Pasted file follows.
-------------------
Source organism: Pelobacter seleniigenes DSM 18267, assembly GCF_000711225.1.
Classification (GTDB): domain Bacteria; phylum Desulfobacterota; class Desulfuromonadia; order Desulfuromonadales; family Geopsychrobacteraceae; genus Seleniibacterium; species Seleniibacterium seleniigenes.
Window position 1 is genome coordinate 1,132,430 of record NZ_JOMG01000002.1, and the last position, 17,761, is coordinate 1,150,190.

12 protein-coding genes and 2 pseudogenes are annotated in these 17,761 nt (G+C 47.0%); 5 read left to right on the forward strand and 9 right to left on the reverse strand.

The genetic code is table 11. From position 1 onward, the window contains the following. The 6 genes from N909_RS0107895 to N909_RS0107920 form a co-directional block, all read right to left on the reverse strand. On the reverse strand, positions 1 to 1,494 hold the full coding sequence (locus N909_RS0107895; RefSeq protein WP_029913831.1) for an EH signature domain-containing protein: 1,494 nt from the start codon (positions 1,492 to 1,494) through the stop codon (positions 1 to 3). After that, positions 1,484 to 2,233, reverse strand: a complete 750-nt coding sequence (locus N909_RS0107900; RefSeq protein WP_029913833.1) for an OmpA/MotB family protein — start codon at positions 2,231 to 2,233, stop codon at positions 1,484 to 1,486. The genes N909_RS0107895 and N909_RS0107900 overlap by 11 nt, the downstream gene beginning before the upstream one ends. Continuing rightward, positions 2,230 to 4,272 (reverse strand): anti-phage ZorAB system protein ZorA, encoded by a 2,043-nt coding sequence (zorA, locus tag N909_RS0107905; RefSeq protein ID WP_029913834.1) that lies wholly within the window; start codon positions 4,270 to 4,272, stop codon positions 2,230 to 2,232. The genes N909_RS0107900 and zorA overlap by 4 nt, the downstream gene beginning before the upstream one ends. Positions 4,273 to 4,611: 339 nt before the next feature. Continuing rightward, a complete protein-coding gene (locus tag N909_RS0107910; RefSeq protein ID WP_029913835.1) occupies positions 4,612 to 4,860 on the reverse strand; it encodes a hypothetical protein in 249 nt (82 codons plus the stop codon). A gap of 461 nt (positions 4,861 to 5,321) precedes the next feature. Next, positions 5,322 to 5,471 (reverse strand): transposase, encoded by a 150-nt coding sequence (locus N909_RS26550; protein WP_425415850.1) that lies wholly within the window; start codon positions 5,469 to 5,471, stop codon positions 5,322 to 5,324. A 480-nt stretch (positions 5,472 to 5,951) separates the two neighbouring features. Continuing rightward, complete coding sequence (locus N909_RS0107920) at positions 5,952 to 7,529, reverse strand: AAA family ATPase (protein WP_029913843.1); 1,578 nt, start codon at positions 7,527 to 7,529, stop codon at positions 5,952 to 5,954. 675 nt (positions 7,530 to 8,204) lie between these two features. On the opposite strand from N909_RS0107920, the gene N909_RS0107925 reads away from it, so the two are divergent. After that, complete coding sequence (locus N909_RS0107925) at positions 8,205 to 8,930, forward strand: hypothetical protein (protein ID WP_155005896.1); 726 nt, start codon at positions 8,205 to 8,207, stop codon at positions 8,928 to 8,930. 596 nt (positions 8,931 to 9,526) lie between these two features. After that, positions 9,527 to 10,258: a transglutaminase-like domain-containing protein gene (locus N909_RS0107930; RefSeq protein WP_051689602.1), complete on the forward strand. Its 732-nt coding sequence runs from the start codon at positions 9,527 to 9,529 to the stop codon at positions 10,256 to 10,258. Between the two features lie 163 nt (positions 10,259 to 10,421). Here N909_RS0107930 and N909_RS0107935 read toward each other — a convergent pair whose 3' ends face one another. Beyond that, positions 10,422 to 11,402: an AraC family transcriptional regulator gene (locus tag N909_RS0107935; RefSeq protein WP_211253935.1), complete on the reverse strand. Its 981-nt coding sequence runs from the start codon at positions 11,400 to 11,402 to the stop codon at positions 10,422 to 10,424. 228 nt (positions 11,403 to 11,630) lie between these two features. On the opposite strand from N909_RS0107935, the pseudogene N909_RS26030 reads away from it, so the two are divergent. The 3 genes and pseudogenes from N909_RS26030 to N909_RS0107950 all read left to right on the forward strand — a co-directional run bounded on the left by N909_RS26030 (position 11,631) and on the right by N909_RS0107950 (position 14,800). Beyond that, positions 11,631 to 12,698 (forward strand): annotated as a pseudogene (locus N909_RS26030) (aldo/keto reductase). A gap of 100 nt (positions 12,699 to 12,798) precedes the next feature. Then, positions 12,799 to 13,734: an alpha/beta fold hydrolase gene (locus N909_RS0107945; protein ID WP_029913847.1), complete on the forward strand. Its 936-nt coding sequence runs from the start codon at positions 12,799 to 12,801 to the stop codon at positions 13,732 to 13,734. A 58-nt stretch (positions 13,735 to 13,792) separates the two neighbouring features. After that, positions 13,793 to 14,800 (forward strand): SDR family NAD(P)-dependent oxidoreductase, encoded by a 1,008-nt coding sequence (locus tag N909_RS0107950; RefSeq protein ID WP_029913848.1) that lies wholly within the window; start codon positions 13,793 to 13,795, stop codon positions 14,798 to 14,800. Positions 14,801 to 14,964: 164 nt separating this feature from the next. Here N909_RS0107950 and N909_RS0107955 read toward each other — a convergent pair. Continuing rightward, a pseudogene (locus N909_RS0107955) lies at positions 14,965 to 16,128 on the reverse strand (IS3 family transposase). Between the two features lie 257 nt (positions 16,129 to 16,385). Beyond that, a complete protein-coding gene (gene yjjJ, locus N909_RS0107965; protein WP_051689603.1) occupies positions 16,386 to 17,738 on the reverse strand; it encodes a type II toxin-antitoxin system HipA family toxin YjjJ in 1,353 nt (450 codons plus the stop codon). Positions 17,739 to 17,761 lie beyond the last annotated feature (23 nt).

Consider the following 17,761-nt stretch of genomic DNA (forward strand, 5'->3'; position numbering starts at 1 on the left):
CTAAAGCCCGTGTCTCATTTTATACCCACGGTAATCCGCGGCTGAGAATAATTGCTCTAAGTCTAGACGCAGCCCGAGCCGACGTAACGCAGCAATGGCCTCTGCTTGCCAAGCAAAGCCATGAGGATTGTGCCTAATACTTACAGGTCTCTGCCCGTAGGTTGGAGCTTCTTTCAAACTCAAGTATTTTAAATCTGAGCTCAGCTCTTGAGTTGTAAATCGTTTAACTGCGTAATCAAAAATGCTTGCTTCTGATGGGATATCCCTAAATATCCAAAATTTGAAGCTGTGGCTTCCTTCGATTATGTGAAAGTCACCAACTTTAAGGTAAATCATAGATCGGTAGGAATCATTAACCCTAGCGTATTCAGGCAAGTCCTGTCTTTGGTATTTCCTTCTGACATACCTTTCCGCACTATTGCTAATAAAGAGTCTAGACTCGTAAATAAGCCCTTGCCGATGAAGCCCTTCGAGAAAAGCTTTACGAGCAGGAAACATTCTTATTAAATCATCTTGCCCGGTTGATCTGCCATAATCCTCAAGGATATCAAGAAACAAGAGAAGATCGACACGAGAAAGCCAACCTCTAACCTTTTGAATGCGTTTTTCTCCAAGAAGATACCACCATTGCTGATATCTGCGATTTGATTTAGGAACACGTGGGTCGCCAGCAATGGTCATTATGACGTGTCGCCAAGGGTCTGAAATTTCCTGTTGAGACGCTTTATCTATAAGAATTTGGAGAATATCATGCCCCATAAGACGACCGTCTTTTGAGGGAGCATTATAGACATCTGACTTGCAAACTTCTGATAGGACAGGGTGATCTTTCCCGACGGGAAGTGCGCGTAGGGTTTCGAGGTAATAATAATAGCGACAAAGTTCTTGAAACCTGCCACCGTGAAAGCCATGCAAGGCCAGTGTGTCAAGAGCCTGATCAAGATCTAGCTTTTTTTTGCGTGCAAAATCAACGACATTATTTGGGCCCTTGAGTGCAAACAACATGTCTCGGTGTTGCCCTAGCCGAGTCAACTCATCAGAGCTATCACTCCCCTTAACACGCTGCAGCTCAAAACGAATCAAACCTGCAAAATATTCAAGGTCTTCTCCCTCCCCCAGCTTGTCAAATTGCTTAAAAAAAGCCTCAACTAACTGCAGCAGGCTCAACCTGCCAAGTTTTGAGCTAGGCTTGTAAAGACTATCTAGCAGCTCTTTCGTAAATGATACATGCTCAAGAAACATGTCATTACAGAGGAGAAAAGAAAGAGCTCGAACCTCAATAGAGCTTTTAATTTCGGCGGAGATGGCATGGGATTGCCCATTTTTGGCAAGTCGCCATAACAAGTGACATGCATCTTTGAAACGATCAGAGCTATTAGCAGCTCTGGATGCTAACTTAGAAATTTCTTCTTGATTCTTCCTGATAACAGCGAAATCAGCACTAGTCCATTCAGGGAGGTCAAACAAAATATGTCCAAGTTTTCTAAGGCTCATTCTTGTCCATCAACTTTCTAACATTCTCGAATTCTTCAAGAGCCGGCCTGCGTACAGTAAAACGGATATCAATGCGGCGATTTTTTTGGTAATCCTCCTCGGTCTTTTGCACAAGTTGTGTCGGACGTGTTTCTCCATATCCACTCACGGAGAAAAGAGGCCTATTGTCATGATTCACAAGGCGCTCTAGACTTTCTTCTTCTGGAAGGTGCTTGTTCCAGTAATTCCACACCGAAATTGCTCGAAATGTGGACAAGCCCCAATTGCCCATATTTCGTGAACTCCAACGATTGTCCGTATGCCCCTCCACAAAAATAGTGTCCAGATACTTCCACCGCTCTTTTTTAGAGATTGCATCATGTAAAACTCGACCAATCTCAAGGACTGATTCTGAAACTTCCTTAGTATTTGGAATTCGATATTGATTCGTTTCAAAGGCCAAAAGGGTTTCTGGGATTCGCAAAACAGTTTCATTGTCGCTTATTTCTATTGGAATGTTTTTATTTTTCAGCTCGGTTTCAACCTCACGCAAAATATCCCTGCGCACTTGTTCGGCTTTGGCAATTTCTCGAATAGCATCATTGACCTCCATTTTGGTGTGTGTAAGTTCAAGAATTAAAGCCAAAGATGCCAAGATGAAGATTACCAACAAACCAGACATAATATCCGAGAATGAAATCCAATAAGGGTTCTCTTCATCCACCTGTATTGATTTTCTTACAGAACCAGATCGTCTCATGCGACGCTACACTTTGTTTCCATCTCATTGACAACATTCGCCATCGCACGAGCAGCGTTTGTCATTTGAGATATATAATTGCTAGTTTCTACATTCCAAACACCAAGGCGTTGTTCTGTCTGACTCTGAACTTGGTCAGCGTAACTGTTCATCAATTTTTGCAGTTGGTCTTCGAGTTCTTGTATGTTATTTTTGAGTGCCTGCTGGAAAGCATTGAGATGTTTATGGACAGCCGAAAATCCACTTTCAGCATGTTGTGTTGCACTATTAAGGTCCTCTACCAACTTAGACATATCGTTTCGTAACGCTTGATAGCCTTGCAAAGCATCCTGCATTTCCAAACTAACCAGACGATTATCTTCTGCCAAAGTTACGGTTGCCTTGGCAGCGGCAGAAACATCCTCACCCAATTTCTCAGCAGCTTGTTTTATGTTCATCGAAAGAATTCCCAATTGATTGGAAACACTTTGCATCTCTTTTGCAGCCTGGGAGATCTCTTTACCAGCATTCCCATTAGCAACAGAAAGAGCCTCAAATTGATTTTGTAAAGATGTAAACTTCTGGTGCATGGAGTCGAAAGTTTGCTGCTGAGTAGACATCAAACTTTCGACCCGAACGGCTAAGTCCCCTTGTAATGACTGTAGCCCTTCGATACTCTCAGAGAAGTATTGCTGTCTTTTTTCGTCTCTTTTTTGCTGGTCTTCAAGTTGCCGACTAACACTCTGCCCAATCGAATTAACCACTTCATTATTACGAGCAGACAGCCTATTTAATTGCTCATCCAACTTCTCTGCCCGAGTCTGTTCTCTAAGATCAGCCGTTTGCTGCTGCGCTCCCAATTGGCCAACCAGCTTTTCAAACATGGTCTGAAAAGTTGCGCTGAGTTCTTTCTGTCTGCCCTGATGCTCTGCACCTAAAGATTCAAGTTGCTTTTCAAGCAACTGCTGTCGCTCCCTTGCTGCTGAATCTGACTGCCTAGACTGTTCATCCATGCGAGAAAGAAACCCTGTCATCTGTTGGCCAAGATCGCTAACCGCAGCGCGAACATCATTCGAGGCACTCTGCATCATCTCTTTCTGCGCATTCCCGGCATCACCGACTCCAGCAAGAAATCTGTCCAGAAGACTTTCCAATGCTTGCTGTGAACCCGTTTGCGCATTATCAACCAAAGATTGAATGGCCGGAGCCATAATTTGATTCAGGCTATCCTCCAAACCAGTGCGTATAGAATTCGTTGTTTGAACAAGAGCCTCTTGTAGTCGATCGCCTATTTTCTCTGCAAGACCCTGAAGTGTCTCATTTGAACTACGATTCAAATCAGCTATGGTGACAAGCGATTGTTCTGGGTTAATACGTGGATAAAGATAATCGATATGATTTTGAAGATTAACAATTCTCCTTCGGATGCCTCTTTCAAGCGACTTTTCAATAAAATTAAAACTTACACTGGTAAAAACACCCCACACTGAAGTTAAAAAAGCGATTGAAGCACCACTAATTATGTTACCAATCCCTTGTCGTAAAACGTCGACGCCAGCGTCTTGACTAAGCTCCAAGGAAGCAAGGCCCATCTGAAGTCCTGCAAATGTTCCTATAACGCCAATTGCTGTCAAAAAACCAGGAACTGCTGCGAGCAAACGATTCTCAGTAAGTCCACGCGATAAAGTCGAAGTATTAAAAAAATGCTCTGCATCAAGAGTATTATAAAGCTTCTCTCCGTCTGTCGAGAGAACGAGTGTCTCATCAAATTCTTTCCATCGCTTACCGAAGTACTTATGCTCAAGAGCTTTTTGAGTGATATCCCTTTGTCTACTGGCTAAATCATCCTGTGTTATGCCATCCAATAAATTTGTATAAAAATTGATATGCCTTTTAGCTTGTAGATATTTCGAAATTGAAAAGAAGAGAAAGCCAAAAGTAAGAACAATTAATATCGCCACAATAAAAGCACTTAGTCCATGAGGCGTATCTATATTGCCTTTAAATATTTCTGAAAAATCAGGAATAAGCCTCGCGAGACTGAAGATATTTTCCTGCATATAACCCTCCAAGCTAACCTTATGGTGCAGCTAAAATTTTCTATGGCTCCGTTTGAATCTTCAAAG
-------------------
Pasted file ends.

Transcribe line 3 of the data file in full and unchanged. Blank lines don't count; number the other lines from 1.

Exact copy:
Window position 1 is genome coordinate 1,132,430 of record NZ_JOMG01000002.1, and the last position, 17,761, is coordinate 1,150,190.